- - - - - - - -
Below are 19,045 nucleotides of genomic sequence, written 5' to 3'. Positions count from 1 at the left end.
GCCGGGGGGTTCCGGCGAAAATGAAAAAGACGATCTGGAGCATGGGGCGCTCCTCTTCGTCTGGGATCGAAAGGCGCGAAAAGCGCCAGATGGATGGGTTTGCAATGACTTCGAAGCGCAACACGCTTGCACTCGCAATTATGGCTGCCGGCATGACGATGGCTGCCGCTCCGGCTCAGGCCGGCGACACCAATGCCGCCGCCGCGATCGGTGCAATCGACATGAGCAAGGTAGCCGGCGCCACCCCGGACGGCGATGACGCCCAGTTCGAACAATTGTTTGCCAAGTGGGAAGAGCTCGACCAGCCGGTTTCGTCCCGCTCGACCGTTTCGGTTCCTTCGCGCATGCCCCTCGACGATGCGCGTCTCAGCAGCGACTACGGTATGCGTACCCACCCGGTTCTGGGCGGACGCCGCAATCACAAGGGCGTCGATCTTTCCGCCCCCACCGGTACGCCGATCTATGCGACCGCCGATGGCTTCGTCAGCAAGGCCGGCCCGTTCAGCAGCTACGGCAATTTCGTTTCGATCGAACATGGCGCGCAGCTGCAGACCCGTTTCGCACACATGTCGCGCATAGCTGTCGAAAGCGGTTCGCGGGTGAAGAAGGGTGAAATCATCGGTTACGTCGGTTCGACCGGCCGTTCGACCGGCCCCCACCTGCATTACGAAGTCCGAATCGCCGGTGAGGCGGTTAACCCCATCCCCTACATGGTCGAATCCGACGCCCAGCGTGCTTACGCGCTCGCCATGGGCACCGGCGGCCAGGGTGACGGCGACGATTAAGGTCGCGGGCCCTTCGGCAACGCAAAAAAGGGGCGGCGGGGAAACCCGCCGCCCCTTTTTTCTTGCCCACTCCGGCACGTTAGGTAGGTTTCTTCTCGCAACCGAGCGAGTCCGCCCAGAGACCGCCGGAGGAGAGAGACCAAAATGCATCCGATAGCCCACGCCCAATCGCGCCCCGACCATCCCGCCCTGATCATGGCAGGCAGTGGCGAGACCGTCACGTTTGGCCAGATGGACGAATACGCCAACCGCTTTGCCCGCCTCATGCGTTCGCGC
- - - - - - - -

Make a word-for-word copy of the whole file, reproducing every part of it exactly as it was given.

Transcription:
Below are 19,045 nucleotides of genomic sequence, written 5' to 3'. Positions count from 1 at the left end.
GCCGGGGGGTTCCGGCGAAAATGAAAAAGACGATCTGGAGCATGGGGCGCTCCTCTTCGTCTGGGATCGAAAGGCGCGAAAAGCGCCAGATGGATGGGTTTGCAATGACTTCGAAGCGCAACACGCTTGCACTCGCAATTATGGCTGCCGGCATGACGATGGCTGCCGCTCCGGCTCAGGCCGGCGACACCAATGCCGCCGCCGCGATCGGTGCAATCGACATGAGCAAGGTAGCCGGCGCCACCCCGGACGGCGATGACGCCCAGTTCGAACAATTGTTTGCCAAGTGGGAAGAGCTCGACCAGCCGGTTTCGTCCCGCTCGACCGTTTCGGTTCCTTCGCGCATGCCCCTCGACGATGCGCGTCTCAGCAGCGACTACGGTATGCGTACCCACCCGGTTCTGGGCGGACGCCGCAATCACAAGGGCGTCGATCTTTCCGCCCCCACCGGTACGCCGATCTATGCGACCGCCGATGGCTTCGTCAGCAAGGCCGGCCCGTTCAGCAGCTACGGCAATTTCGTTTCGATCGAACATGGCGCGCAGCTGCAGACCCGTTTCGCACACATGTCGCGCATAGCTGTCGAAAGCGGTTCGCGGGTGAAGAAGGGTGAAATCATCGGTTACGTCGGTTCGACCGGCCGTTCGACCGGCCCCCACCTGCATTACGAAGTCCGAATCGCCGGTGAGGCGGTTAACCCCATCCCCTACATGGTCGAATCCGACGCCCAGCGTGCTTACGCGCTCGCCATGGGCACCGGCGGCCAGGGTGACGGCGACGATTAAGGTCGCGGGCCCTTCGGCAACGCAAAAAAGGGGCGGCGGGGAAACCCGCCGCCCCTTTTTTCTTGCCCACTCCGGCACGTTAGGTAGGTTTCTTCTCGCAACCGAGCGAGTCCGCCCAGAGACCGCCGGAGGAGAGAGACCAAAATGCATCCGATAGCCCACGCCCAATCGCGCCCCGACCATCCCGCCCTGATCATGGCAGGCAGTGGCGAGACCGTCACGTTTGGCCAGATGGACGAATACGCCAACCGCTTTGCCCGCCTCATGCGTTCGCGC